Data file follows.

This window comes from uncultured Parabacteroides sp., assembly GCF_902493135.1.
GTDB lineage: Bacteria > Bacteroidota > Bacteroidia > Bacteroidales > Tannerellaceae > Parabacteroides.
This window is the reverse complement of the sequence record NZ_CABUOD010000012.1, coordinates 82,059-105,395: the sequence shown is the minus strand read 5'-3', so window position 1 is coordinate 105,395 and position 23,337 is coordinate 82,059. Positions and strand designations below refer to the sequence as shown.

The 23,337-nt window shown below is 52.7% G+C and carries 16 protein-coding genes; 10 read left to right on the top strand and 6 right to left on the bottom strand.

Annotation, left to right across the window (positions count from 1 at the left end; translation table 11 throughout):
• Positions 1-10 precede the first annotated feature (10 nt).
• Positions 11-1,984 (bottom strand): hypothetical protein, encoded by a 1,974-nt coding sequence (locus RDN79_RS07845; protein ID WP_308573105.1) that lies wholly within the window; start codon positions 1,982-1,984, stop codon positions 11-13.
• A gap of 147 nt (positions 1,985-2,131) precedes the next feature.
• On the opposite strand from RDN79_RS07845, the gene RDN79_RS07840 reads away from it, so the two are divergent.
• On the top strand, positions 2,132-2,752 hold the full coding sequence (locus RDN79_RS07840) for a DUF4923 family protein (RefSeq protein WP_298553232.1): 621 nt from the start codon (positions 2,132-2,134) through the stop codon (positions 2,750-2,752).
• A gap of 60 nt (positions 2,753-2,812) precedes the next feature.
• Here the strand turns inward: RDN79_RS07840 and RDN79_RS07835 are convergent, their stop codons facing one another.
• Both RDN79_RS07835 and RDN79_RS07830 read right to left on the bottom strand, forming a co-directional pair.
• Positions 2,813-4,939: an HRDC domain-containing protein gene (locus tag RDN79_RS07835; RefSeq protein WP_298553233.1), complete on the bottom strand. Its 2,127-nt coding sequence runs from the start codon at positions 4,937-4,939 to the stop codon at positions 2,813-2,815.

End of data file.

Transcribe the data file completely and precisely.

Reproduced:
This window comes from uncultured Parabacteroides sp., assembly GCF_902493135.1.
GTDB lineage: Bacteria > Bacteroidota > Bacteroidia > Bacteroidales > Tannerellaceae > Parabacteroides.
This window is the reverse complement of the sequence record NZ_CABUOD010000012.1, coordinates 82,059-105,395: the sequence shown is the minus strand read 5'-3', so window position 1 is coordinate 105,395 and position 23,337 is coordinate 82,059. Positions and strand designations below refer to the sequence as shown.

The 23,337-nt window shown below is 52.7% G+C and carries 16 protein-coding genes; 10 read left to right on the top strand and 6 right to left on the bottom strand.

Annotation, left to right across the window (positions count from 1 at the left end; translation table 11 throughout):
• Positions 1-10 precede the first annotated feature (10 nt).
• Positions 11-1,984 (bottom strand): hypothetical protein, encoded by a 1,974-nt coding sequence (locus RDN79_RS07845; protein ID WP_308573105.1) that lies wholly within the window; start codon positions 1,982-1,984, stop codon positions 11-13.
• A gap of 147 nt (positions 1,985-2,131) precedes the next feature.
• On the opposite strand from RDN79_RS07845, the gene RDN79_RS07840 reads away from it, so the two are divergent.
• On the top strand, positions 2,132-2,752 hold the full coding sequence (locus RDN79_RS07840) for a DUF4923 family protein (RefSeq protein WP_298553232.1): 621 nt from the start codon (positions 2,132-2,134) through the stop codon (positions 2,750-2,752).
• A gap of 60 nt (positions 2,753-2,812) precedes the next feature.
• Here the strand turns inward: RDN79_RS07840 and RDN79_RS07835 are convergent, their stop codons facing one another.
• Both RDN79_RS07835 and RDN79_RS07830 read right to left on the bottom strand, forming a co-directional pair.
• Positions 2,813-4,939: an HRDC domain-containing protein gene (locus tag RDN79_RS07835; RefSeq protein WP_298553233.1), complete on the bottom strand. Its 2,127-nt coding sequence runs from the start codon at positions 4,937-4,939 to the stop codon at positions 2,813-2,815.